Libya's War of the Colonels: Col. Gaddafi Meet Col. Hussein

  • Share
  • Read Later
David Degner / Zumapress

Colonel Tarek Saad Hussein, one of the leaders of the opposition in Bengazi, Libya.

At a former Army Air Defense base in a darkened, partially constructed neighborhood of Benghazi, Colonel Tarek Saad Hussein is readying the revolutionary forces for the ultimate battle. Libyan dictator Colonel Muammar Gaddafi will likely fight to the death in order to keep control of his capital Tripoli, according to soldiers and revolutionary activists alike. But the banners in front of Benghazi's High Court read: "Libya, one body. Tripoli, our heart." The east is now under opposition control, but Libya will not split, they say: the revolution is not over until Tripoli is won and a dictator is toppled.

The liberation of Tripoli has become the battle cry in Benghazi, Libya's second largest city. "We will never abandon Tripoli," shouted the Imam who led Friday's open-air noon prayer. In response, a chorus of "God is Great!" rose from the thousands who had gathered beneath the stormy Mediterranean skies to pray.

For Colonel Hussein, who sits in a stark office within a darkened base equipped with anti-aircraft guns, Libya's revolution is still very much a people's revolution. But the military that has defected to the opposition — more than 10,000 troops from Benghazi to the Egyptian border, he says — now have an important task at hand. "We are trying to collect as many as we can from Benghazi and other towns in order to prepare a force to march on Tripoli," he says.

Hussein is coordinating with other military officers, tribal sheikhs, and volunteers across the region, he says, to launch the final battle that many believe may be necessary to topple the 41-year-old dictatorship. Already, Hussein says 2,000 armed volunteers, soldiers and reservists have reached the capital in small groups, the last group arriving on Friday night. Soon, he says, there will be more.

But it's not a military coup, he cautions. "It's a youth uprising," he insists. "The fight is between the young people and the regime." It wasn't until Gaddafi met their peaceful demonstrations with violent force "killing them in cold blood," that it was time to intervene, he says. "They are the ones who started the revolution and we are completing it."

And inevitably, the military will have a big role to play in the aftermath of Gaddafi's fall. "We hope to have a democratic state, not a military state," Hussein says. "We are fed up with a military state. The military is only for protecting the nation — not for ruling it."

But to get there, the revolutionary forces will most certainly have to capture the capital, which means getting past the Gaddafi stronghold of Sert, and past the superior weaponry of Gaddafi's loyalist forces and mercenaries in Tripoli itself. In recent days, Hussein has been placing calls to military officers and residents in Sert, which stands in between Benghazi and Tripoli. "We don't want to treat them as they were treated before," he says, meaning inhumanely. "And we don't want to behave like killers. So we made an appeal, as a warning, to allow us to move freely toward Tripoli."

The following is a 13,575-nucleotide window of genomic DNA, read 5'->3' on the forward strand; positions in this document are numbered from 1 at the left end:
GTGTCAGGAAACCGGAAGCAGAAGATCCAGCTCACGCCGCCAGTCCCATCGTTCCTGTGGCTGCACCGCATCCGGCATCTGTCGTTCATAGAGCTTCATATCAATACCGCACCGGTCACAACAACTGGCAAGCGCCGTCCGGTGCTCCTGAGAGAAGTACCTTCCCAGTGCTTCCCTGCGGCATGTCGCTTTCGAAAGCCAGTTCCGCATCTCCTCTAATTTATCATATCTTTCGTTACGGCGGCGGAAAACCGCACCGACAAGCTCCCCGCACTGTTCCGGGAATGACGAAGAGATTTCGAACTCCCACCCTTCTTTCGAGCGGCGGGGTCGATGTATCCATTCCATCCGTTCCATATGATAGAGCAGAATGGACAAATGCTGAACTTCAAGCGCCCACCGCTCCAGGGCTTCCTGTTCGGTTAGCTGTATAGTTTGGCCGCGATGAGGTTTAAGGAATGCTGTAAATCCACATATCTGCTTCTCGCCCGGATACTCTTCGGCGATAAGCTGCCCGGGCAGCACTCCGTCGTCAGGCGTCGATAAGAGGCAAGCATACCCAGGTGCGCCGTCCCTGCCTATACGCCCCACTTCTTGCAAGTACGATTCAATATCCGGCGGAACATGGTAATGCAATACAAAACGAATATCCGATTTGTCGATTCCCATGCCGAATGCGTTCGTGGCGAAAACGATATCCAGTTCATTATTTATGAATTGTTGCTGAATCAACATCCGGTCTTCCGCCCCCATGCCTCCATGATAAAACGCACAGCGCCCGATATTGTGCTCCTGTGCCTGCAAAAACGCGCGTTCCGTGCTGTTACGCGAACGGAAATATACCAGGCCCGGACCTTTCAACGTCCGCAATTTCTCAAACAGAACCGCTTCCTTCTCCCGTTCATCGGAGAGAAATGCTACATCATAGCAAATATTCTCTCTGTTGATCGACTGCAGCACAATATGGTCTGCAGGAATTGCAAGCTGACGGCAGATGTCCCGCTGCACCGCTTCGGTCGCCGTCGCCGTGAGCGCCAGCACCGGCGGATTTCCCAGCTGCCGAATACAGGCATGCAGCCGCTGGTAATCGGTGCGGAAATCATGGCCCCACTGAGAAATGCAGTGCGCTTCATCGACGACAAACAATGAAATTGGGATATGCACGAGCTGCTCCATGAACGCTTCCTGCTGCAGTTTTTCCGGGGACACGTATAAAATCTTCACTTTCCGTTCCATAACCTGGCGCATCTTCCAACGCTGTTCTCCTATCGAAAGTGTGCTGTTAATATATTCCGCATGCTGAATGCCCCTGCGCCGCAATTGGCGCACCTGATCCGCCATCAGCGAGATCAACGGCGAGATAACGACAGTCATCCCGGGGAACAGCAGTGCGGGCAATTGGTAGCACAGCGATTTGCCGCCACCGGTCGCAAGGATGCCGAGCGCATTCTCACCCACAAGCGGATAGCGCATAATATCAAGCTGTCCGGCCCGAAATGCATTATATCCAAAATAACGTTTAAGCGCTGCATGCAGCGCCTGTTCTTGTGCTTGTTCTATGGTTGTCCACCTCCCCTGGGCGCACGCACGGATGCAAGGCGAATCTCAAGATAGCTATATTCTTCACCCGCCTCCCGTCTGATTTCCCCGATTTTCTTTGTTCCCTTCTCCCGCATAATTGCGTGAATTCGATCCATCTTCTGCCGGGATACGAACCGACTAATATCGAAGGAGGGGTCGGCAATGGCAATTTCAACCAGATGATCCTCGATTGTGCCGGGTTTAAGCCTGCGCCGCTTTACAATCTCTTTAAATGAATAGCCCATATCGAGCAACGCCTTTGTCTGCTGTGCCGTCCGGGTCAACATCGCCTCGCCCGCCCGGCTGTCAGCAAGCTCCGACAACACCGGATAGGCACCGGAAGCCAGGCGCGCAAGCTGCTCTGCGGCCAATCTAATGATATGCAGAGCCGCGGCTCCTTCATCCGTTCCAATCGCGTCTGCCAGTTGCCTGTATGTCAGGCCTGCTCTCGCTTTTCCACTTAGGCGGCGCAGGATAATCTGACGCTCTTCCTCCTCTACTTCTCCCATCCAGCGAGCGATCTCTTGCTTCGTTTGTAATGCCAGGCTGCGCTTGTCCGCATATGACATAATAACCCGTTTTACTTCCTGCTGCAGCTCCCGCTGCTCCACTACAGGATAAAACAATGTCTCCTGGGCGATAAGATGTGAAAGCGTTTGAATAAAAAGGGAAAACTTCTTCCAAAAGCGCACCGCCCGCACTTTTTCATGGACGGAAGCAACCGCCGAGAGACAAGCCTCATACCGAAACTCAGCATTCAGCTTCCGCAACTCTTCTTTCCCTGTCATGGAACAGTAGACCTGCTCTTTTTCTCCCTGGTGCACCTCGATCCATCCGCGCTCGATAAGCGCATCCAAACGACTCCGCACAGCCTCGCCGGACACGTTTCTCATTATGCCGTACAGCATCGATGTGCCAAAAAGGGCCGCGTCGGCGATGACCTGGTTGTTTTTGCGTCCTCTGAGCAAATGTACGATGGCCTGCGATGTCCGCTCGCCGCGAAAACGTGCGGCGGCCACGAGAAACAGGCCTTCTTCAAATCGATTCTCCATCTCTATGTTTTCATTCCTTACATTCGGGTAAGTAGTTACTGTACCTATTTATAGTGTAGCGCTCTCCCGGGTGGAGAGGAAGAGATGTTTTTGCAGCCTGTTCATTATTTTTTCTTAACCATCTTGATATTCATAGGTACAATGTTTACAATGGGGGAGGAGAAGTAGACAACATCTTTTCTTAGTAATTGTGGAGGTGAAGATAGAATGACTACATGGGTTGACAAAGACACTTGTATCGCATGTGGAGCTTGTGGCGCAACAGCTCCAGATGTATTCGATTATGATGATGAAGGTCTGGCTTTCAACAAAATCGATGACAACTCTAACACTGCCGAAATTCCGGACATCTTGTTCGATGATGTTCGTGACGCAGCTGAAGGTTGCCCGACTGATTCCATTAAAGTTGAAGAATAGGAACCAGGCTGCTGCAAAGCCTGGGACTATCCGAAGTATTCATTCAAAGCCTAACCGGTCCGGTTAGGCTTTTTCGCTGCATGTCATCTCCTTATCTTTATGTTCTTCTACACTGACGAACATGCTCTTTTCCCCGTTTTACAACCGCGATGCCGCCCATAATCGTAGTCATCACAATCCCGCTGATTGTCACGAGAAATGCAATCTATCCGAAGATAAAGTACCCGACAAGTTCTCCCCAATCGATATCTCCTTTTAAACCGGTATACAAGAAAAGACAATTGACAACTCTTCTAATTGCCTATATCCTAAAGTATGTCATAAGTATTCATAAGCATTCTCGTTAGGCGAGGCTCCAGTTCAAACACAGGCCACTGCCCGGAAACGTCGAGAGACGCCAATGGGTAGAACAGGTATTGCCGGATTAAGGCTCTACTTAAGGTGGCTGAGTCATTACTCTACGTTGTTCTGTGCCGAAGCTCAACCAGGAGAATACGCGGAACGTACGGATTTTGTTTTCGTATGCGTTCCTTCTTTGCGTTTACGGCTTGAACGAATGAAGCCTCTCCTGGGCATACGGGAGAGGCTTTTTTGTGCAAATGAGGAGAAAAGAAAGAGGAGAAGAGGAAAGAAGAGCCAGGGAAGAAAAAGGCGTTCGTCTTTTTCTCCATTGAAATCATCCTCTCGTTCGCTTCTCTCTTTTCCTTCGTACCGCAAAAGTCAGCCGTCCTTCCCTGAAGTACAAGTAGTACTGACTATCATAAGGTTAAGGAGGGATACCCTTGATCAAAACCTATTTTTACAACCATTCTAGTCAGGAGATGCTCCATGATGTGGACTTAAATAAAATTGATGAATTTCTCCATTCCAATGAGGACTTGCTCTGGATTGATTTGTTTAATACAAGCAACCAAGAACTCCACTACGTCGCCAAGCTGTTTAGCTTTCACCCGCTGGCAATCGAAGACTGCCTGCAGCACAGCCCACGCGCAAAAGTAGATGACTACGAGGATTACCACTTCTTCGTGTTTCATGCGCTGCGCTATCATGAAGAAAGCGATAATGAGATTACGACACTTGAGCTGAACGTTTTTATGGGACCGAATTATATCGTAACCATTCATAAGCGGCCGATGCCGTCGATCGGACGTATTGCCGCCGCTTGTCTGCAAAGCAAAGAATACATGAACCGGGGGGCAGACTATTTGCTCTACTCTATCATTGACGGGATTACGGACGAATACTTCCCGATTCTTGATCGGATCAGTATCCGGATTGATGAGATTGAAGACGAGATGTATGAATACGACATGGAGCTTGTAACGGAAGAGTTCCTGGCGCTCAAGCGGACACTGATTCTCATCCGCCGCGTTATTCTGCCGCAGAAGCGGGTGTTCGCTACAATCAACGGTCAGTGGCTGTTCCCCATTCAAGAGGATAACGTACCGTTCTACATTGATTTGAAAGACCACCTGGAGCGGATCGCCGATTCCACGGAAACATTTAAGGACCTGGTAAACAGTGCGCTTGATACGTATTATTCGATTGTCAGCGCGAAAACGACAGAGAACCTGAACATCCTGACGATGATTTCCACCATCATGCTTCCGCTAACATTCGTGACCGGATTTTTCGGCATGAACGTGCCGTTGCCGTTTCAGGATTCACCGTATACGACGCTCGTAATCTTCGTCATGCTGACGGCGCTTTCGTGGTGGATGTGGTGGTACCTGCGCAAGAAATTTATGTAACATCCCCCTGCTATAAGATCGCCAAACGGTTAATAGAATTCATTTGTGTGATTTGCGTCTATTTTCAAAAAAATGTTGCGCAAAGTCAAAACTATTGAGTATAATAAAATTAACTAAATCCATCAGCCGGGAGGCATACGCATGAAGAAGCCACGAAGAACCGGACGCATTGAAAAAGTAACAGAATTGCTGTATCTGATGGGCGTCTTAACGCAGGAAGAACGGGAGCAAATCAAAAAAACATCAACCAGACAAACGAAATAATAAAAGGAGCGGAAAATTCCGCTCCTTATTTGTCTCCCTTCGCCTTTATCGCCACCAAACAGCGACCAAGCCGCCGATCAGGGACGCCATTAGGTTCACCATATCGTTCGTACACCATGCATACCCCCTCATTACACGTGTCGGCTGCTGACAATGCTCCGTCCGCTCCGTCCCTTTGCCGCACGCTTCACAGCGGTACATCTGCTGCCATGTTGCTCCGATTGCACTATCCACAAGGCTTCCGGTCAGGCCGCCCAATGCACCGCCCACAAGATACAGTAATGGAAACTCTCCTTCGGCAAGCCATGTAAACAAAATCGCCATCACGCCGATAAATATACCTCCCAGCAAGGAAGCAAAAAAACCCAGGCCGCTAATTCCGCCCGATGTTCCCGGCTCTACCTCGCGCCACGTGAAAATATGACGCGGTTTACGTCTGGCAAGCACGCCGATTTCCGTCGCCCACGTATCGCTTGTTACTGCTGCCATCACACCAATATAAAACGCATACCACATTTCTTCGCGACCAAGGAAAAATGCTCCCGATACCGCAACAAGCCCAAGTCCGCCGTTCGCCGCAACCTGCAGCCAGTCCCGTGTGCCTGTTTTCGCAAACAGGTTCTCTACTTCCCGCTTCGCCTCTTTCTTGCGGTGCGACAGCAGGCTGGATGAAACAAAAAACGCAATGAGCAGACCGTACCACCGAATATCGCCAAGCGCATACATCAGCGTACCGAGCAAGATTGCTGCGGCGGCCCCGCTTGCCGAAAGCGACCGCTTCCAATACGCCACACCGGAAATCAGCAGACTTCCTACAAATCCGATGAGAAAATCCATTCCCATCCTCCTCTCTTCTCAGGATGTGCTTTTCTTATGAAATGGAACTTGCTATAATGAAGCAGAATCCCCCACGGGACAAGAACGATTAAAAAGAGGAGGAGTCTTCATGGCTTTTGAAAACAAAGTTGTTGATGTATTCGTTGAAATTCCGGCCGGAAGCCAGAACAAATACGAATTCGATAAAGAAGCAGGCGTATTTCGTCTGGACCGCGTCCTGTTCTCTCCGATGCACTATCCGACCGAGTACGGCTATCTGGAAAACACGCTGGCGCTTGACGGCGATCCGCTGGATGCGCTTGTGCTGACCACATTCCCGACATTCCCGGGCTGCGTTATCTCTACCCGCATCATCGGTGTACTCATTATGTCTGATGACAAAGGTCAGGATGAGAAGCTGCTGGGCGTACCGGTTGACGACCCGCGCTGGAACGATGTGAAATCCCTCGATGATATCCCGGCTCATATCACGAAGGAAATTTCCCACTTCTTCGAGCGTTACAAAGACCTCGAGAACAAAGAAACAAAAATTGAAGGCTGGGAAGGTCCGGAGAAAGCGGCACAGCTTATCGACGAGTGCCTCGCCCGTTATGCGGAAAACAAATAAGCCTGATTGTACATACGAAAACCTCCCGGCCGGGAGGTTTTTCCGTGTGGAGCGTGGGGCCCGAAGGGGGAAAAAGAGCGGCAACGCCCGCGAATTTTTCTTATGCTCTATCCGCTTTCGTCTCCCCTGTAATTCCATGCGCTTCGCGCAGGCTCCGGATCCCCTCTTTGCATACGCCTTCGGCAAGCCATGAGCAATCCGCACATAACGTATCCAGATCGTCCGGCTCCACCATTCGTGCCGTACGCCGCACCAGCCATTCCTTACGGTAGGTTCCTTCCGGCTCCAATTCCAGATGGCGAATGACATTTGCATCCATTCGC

In the past week, the eastern revolutionaries say, Gaddafi has been losing control of his country, one piece at a time. His forces, diplomats, ministers, and bureaucrats have fallen away. There is unity among the rebels, he says, as well as increasing determination to reach the end game. "We are preparing ourselves, and we will march to Tripoli to bombard Bab Bin Gashin," Hussein says, referring to Gaddafi's Tripoli stronghold where he believes the ruler is hiding. "We have planes and pilots who were assigned by Gaddafi to bomb Benghazi, but who refused and landed here safely. We have pilots who are ready to crash their planes in a suicidal way if necessary."

Is the ultimate plan to kill Gaddafi, as many eager revolutionaries along the Mediterranean coast say? Hussein peers up over his rectangular reading glasses and offers a wry smile: "We hope to catch him alive."

On Friday evening, Gaddafi delivered another defiant speech before a crowd of supporters in Tripoli. He vowed to "open up the arsenals" and to defeat his opposition. But Hussein didn't have time to see it because he was too busy planning the days ahead. "This isn't a football match," he says. And he's not afraid of the man in Tripoli.

No one expects Gaddafi to go quietly. His remaining forces are well-equipped, and his son Khamees' battalion includes an estimated 3,000 troops, about half of whom are mercenaries, Hussein says. On Thursday, Libya's now ex-Justice Minister Mustafa Mohamed Abd el-Jalil told al-Jazeera that he believes Gaddafi has chemical and nuclear weapons. Hussein isn't worried. "There are no nuclear weapons," he says dismissively. And Gaddafi's once fearsome stock of chemical weapons? "All that stuff was handed over during the Lockerbie deal," says Hussein, referring to the 1988 bombing of Pan Am 103 over the Scottish town and the controversial 2009 decision to repatriate a Libyan sentenced for the crime from a prison in Scotland. "He thought that by buying American support at the time, they would let him stay in power forever."

Hussein chuckles. "He forgot about the Libyan people."